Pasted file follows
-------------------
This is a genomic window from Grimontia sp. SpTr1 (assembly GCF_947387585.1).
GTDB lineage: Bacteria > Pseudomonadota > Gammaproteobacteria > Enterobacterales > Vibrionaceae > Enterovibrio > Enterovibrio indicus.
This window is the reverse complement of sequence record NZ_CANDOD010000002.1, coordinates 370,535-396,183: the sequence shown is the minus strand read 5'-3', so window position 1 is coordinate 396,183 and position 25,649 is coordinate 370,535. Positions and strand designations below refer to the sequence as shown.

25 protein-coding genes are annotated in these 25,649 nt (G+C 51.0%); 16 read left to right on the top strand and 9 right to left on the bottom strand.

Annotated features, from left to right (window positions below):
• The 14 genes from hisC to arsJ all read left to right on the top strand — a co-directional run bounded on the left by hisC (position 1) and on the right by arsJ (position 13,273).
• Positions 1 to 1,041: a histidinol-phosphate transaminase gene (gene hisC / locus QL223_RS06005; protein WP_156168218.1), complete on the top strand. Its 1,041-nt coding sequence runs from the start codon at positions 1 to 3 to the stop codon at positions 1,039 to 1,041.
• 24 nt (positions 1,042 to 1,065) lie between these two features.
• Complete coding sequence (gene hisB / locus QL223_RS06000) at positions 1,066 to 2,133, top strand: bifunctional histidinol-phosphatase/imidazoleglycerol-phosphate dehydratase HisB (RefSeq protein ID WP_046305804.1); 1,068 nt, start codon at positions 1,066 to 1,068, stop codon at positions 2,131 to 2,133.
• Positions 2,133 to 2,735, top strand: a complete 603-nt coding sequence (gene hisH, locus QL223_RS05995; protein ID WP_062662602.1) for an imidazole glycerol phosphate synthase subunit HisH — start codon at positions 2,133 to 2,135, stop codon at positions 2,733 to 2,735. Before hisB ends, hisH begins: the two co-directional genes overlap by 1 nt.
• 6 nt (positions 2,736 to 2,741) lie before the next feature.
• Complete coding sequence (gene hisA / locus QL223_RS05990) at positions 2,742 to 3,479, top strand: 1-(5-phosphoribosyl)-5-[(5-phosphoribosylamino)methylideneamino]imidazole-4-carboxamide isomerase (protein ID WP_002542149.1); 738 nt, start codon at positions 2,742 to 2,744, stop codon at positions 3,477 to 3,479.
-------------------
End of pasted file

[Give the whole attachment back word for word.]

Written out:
This is a genomic window from Grimontia sp. SpTr1 (assembly GCF_947387585.1).
GTDB lineage: Bacteria > Pseudomonadota > Gammaproteobacteria > Enterobacterales > Vibrionaceae > Enterovibrio > Enterovibrio indicus.
This window is the reverse complement of sequence record NZ_CANDOD010000002.1, coordinates 370,535-396,183: the sequence shown is the minus strand read 5'-3', so window position 1 is coordinate 396,183 and position 25,649 is coordinate 370,535. Positions and strand designations below refer to the sequence as shown.

25 protein-coding genes are annotated in these 25,649 nt (G+C 51.0%); 16 read left to right on the top strand and 9 right to left on the bottom strand.

Annotated features, from left to right (window positions below):
• The 14 genes from hisC to arsJ all read left to right on the top strand — a co-directional run bounded on the left by hisC (position 1) and on the right by arsJ (position 13,273).
• Positions 1 to 1,041: a histidinol-phosphate transaminase gene (gene hisC / locus QL223_RS06005; protein WP_156168218.1), complete on the top strand. Its 1,041-nt coding sequence runs from the start codon at positions 1 to 3 to the stop codon at positions 1,039 to 1,041.
• 24 nt (positions 1,042 to 1,065) lie between these two features.
• Complete coding sequence (gene hisB / locus QL223_RS06000) at positions 1,066 to 2,133, top strand: bifunctional histidinol-phosphatase/imidazoleglycerol-phosphate dehydratase HisB (RefSeq protein ID WP_046305804.1); 1,068 nt, start codon at positions 1,066 to 1,068, stop codon at positions 2,131 to 2,133.
• Positions 2,133 to 2,735, top strand: a complete 603-nt coding sequence (gene hisH, locus QL223_RS05995; protein ID WP_062662602.1) for an imidazole glycerol phosphate synthase subunit HisH — start codon at positions 2,133 to 2,135, stop codon at positions 2,733 to 2,735. Before hisB ends, hisH begins: the two co-directional genes overlap by 1 nt.
• 6 nt (positions 2,736 to 2,741) lie before the next feature.
• Complete coding sequence (gene hisA / locus QL223_RS05990) at positions 2,742 to 3,479, top strand: 1-(5-phosphoribosyl)-5-[(5-phosphoribosylamino)methylideneamino]imidazole-4-carboxamide isomerase (protein ID WP_002542149.1); 738 nt, start codon at positions 2,742 to 2,744, stop codon at positions 3,477 to 3,479.